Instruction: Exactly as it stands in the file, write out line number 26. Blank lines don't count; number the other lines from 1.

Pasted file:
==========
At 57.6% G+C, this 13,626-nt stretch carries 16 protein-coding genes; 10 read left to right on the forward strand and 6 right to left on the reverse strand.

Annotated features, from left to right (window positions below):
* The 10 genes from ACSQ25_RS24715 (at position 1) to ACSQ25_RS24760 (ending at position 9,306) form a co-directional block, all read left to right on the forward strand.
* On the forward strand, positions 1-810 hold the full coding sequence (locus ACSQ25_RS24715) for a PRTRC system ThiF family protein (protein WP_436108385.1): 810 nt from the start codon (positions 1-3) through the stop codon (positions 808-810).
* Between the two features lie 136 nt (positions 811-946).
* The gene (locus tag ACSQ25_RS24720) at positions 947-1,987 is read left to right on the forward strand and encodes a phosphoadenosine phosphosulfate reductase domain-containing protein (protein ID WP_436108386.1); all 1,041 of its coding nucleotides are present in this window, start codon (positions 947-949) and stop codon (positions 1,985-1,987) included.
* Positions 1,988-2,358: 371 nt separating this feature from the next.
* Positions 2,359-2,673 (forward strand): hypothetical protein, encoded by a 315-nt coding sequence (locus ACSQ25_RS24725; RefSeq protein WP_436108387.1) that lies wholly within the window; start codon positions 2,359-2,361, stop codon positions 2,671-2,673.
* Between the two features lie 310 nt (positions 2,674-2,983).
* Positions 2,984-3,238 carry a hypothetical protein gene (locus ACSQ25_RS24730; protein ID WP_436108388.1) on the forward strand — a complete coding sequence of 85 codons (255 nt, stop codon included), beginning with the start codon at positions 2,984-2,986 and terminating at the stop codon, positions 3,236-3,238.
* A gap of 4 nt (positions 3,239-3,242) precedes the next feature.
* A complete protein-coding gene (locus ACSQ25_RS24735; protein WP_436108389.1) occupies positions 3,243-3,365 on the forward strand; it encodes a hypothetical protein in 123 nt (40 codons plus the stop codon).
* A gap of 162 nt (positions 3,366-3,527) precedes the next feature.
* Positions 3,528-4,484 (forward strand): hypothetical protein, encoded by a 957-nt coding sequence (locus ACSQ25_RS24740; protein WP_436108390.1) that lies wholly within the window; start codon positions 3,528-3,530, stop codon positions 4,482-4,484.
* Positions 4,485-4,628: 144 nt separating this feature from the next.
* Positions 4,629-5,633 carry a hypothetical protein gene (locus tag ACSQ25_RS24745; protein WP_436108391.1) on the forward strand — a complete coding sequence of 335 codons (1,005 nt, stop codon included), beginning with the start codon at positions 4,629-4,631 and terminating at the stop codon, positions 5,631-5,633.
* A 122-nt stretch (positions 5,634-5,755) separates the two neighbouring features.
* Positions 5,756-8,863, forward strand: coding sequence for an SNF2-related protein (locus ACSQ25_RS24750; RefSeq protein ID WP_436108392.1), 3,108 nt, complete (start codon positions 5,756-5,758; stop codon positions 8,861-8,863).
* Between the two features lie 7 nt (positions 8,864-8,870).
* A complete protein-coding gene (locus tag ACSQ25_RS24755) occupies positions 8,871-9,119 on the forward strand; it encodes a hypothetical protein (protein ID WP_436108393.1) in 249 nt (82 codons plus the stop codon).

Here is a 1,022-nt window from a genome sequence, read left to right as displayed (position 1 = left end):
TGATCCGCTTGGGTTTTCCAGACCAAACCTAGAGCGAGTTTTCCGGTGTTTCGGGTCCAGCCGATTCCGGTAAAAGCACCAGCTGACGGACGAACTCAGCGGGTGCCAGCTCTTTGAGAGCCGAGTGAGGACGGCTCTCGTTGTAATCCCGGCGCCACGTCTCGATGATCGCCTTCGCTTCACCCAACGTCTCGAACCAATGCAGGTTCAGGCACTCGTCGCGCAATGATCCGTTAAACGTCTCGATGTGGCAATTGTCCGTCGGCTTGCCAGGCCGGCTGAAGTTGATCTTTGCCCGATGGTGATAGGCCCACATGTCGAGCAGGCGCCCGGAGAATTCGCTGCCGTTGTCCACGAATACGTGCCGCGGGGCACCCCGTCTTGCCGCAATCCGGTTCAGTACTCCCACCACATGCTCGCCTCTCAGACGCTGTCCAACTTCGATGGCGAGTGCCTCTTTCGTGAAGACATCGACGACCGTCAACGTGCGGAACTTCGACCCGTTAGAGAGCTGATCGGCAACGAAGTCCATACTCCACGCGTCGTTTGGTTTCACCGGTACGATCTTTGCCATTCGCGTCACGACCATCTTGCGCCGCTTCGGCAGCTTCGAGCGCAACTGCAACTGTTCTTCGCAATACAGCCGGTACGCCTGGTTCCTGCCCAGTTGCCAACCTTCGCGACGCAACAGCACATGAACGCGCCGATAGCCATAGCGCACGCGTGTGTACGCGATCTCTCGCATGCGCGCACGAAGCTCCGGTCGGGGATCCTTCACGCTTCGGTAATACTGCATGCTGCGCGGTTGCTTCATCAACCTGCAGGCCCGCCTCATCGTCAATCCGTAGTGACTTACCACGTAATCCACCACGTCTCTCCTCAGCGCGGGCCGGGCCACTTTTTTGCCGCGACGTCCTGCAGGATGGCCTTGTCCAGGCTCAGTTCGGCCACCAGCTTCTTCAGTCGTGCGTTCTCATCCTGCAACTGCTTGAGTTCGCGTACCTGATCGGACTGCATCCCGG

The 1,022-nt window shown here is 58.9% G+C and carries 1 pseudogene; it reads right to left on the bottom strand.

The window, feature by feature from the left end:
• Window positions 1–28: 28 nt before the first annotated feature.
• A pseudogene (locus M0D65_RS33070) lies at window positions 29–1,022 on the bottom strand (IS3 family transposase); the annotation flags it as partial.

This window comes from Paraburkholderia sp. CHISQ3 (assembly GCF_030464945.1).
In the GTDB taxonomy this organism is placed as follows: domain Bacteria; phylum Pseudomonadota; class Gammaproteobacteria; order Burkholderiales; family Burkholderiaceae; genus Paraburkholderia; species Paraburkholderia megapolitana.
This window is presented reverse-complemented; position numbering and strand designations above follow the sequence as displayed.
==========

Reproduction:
• A pseudogene (locus M0D65_RS33070) lies at window positions 29–1,022 on the bottom strand (IS3 family transposase); the annotation flags it as partial.